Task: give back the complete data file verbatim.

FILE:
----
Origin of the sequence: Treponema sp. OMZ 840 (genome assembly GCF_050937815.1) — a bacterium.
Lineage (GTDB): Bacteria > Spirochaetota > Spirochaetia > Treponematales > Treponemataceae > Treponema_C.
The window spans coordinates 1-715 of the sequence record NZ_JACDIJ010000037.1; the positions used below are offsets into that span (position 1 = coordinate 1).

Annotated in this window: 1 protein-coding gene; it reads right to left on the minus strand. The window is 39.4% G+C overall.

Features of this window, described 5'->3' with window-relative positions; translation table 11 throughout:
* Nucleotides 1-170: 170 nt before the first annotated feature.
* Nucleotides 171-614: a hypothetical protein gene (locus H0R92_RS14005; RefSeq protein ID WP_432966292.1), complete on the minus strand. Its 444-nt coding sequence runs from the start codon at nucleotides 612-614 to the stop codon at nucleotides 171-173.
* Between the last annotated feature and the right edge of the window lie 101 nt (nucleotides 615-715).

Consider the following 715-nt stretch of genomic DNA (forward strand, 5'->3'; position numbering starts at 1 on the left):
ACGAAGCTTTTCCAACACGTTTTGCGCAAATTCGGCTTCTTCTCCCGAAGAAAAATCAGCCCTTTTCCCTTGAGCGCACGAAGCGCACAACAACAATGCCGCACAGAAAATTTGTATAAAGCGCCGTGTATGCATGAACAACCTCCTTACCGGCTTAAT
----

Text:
Origin of the sequence: Treponema sp. OMZ 840 (genome assembly GCF_050937815.1) — a bacterium.
Lineage (GTDB): Bacteria > Spirochaetota > Spirochaetia > Treponematales > Treponemataceae > Treponema_C.
The window spans coordinates 1-715 of the sequence record NZ_JACDIJ010000037.1; the positions used below are offsets into that span (position 1 = coordinate 1).

Annotated in this window: 1 protein-coding gene; it reads right to left on the minus strand. The window is 39.4% G+C overall.

Features of this window, described 5'->3' with window-relative positions; translation table 11 throughout:
* Nucleotides 1-170: 170 nt before the first annotated feature.
* Nucleotides 171-614: a hypothetical protein gene (locus H0R92_RS14005; RefSeq protein ID WP_432966292.1), complete on the minus strand. Its 444-nt coding sequence runs from the start codon at nucleotides 612-614 to the stop codon at nucleotides 171-173.
* Between the last annotated feature and the right edge of the window lie 101 nt (nucleotides 615-715).

Consider the following 715-nt stretch of genomic DNA (forward strand, 5'->3'; position numbering starts at 1 on the left):
ACGAAGCTTTTCCAACACGTTTTGCGCAAATTCGGCTTCTTCTCCCGAAGAAAAATCAGCCCTTTTCCCTTGAGCGCACGAAGCGCACAACAACAATGCCGCACAGAAAATTTGTATAAAGCGCCGTGTATGCATGAACAACCTCCTTACCGGCTTAAT